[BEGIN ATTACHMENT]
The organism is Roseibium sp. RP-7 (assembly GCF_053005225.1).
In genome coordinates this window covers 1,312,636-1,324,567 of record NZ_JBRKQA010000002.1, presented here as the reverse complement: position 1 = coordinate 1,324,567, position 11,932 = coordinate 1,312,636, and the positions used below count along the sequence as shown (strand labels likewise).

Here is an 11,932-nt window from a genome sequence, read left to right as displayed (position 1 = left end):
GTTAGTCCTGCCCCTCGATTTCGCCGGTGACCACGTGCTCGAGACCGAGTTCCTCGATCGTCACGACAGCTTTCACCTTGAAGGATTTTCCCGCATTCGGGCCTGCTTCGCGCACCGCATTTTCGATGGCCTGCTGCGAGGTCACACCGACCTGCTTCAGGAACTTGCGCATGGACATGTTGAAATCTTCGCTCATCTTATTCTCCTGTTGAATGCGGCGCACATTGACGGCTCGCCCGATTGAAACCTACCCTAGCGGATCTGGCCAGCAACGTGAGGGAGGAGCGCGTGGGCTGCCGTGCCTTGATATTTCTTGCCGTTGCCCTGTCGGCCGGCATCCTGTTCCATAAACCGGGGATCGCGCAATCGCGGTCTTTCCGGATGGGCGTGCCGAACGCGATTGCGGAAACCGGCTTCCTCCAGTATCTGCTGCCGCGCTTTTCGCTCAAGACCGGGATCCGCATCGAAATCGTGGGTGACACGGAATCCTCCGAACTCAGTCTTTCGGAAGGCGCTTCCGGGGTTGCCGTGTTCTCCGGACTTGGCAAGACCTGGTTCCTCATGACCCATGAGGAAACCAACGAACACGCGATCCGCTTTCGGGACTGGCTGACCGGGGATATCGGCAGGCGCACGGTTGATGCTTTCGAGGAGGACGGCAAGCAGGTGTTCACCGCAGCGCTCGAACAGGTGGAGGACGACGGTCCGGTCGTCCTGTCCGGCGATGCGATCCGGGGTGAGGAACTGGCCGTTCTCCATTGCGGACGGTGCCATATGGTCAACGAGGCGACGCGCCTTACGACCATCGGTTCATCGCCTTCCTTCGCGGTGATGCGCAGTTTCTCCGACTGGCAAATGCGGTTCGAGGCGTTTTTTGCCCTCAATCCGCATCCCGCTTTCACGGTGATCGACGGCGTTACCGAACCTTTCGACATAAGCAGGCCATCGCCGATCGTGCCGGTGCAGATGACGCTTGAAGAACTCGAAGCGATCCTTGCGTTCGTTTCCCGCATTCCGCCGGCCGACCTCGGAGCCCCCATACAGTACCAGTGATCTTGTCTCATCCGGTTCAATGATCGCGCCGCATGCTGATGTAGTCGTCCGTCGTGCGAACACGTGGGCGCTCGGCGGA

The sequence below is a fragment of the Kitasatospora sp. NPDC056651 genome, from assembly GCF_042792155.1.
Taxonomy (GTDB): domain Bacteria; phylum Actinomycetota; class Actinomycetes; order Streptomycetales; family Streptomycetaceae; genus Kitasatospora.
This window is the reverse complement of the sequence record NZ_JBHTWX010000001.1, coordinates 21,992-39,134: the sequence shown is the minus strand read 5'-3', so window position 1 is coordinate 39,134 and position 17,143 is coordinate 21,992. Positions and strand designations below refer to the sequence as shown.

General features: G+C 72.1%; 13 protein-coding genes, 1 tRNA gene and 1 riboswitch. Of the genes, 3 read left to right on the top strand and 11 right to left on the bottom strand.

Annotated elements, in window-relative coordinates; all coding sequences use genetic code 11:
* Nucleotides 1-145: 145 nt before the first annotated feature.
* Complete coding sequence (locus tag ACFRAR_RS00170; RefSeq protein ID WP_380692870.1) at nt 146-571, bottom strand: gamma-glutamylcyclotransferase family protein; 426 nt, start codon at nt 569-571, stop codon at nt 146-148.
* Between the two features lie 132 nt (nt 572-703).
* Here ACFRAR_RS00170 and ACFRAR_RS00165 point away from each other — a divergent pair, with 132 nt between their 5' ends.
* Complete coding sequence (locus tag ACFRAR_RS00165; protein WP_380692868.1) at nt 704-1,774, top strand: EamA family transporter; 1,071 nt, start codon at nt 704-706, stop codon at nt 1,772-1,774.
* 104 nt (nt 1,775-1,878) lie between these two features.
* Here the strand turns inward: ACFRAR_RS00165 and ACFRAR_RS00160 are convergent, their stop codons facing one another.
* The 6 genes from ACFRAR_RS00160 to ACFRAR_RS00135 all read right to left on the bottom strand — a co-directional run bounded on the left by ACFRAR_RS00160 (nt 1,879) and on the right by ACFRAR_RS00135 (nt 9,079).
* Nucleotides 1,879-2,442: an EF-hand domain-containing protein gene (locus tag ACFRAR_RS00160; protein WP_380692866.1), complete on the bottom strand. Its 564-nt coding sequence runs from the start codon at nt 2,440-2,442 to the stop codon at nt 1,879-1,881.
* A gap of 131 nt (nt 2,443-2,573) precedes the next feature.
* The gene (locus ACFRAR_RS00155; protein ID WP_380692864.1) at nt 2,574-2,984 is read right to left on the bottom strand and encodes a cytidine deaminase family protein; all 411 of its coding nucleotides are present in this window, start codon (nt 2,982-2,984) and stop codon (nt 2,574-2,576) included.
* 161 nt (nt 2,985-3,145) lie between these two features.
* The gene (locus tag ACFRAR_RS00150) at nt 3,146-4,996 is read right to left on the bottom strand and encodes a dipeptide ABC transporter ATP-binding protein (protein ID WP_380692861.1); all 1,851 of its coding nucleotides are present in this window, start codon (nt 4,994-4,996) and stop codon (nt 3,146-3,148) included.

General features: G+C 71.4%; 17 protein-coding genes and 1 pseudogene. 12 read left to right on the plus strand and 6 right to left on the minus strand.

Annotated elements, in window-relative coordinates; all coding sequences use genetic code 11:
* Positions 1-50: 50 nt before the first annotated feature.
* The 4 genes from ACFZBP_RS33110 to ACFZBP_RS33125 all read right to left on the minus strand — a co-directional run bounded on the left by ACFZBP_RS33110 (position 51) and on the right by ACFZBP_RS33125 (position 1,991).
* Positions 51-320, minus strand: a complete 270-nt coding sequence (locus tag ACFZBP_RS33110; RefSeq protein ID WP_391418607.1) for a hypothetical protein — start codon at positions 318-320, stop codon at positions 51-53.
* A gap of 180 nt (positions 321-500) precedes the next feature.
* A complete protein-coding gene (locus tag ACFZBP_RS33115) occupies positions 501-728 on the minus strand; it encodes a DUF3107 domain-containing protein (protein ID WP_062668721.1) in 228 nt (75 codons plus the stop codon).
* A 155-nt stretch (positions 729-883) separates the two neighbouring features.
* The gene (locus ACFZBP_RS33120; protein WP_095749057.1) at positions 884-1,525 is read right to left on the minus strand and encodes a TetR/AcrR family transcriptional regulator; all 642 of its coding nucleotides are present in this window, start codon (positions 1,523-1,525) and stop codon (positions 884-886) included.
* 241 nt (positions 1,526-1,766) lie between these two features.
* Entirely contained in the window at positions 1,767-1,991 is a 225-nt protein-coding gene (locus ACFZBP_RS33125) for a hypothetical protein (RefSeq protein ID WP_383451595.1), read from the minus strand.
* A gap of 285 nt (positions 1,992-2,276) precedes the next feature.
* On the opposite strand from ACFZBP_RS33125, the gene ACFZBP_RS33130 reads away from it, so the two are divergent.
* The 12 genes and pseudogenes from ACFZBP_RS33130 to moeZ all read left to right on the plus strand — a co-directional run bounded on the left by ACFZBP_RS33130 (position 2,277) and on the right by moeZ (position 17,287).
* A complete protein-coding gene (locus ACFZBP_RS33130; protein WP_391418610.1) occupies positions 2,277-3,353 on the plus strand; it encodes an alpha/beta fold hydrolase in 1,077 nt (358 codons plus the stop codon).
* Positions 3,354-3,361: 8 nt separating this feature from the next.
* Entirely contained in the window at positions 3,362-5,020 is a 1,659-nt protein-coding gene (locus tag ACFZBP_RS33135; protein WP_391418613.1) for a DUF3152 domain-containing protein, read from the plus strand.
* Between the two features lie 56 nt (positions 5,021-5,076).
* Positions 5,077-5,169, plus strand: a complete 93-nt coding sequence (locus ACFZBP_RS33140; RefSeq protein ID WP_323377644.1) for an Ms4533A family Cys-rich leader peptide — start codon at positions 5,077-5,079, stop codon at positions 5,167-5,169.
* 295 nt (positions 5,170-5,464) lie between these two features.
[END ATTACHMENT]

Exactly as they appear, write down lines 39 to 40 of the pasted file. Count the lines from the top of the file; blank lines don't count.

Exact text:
* Entirely contained in the window at positions 3,362-5,020 is a 1,659-nt protein-coding gene (locus tag ACFZBP_RS33135; protein WP_391418613.1) for a DUF3152 domain-containing protein, read from the plus strand.
* Between the two features lie 56 nt (positions 5,021-5,076).